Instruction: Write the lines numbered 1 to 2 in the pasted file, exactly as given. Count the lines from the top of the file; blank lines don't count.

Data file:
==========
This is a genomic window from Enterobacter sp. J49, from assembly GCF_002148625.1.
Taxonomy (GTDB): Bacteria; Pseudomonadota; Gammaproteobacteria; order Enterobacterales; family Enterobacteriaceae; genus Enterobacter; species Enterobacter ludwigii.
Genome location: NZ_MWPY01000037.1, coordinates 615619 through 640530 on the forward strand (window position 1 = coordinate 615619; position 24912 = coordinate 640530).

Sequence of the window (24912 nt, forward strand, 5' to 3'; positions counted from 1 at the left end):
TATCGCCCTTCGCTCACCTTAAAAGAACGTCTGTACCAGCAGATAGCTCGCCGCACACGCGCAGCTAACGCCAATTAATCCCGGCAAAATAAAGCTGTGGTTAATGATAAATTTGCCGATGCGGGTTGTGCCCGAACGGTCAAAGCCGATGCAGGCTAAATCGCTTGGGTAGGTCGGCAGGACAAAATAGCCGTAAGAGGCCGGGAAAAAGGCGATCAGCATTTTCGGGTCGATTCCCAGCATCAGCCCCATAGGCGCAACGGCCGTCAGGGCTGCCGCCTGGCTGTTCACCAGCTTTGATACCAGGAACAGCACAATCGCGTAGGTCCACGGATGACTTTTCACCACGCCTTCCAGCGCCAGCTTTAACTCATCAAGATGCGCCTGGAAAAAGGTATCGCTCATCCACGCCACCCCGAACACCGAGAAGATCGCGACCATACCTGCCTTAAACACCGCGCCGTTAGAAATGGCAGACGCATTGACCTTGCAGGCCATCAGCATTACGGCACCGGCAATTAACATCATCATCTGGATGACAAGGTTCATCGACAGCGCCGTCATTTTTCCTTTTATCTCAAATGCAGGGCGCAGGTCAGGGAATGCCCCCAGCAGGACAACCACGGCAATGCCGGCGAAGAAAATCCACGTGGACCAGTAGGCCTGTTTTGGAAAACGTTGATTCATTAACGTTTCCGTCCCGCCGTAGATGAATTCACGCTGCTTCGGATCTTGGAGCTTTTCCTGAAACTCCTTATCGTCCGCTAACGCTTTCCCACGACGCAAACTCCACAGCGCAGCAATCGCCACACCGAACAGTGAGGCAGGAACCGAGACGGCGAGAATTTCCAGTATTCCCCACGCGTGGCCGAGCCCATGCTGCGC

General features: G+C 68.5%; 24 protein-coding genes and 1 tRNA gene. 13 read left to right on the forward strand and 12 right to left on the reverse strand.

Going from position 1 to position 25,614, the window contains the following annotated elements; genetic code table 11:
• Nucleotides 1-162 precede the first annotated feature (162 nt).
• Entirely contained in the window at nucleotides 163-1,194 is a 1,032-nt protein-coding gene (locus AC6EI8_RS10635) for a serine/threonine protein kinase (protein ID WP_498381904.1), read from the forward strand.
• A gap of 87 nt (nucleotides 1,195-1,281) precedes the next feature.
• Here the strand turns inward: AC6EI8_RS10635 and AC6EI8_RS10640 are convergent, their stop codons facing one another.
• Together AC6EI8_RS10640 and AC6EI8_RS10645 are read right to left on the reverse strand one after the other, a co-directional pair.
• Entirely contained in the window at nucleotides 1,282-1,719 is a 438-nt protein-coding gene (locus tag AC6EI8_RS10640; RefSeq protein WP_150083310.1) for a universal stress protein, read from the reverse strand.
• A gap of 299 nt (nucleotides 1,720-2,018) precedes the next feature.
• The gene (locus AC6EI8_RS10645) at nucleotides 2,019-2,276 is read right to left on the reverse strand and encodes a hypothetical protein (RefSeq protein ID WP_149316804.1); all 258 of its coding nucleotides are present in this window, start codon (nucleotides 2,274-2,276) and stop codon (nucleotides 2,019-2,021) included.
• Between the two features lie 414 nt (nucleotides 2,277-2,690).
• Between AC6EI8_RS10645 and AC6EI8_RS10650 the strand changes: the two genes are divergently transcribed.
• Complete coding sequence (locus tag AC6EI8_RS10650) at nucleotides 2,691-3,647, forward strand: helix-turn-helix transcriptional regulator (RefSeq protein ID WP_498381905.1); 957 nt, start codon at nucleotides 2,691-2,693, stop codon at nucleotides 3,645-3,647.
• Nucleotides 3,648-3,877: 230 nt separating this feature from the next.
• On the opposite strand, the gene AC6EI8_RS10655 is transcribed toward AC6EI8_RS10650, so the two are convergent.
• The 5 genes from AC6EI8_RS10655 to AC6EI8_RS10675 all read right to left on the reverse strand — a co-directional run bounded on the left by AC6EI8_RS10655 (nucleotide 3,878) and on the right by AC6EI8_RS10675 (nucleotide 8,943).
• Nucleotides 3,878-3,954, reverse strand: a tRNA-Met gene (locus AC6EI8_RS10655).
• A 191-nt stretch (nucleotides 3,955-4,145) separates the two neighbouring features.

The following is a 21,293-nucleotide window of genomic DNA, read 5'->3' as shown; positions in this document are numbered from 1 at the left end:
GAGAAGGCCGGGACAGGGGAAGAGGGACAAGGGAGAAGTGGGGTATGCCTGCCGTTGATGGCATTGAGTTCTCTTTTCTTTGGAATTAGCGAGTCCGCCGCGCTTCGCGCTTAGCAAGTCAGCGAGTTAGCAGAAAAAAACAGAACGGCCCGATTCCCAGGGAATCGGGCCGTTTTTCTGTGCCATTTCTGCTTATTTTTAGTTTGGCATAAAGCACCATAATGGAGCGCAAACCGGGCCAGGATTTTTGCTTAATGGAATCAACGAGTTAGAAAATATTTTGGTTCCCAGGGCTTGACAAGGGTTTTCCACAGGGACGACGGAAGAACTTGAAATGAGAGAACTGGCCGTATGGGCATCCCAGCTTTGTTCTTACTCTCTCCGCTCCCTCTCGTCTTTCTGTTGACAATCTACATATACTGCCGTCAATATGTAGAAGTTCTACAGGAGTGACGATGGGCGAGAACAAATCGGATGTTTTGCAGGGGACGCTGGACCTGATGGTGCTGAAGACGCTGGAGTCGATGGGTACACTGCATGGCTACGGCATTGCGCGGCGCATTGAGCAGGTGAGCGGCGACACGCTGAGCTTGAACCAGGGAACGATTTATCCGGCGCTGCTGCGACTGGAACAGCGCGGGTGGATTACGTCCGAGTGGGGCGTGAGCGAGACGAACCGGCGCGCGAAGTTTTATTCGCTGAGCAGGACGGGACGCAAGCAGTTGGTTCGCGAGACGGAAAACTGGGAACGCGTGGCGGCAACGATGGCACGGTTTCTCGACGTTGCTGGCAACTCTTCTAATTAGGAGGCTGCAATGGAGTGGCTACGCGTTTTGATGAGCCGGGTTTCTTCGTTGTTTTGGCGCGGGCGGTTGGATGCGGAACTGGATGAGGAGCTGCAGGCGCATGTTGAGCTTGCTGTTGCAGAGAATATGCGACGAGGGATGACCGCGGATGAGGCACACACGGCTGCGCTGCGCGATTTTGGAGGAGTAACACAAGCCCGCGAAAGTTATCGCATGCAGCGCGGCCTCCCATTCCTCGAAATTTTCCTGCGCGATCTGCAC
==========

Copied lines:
This is a genomic window from Enterobacter sp. J49, from assembly GCF_002148625.1.
Taxonomy (GTDB): Bacteria; Pseudomonadota; Gammaproteobacteria; order Enterobacterales; family Enterobacteriaceae; genus Enterobacter; species Enterobacter ludwigii.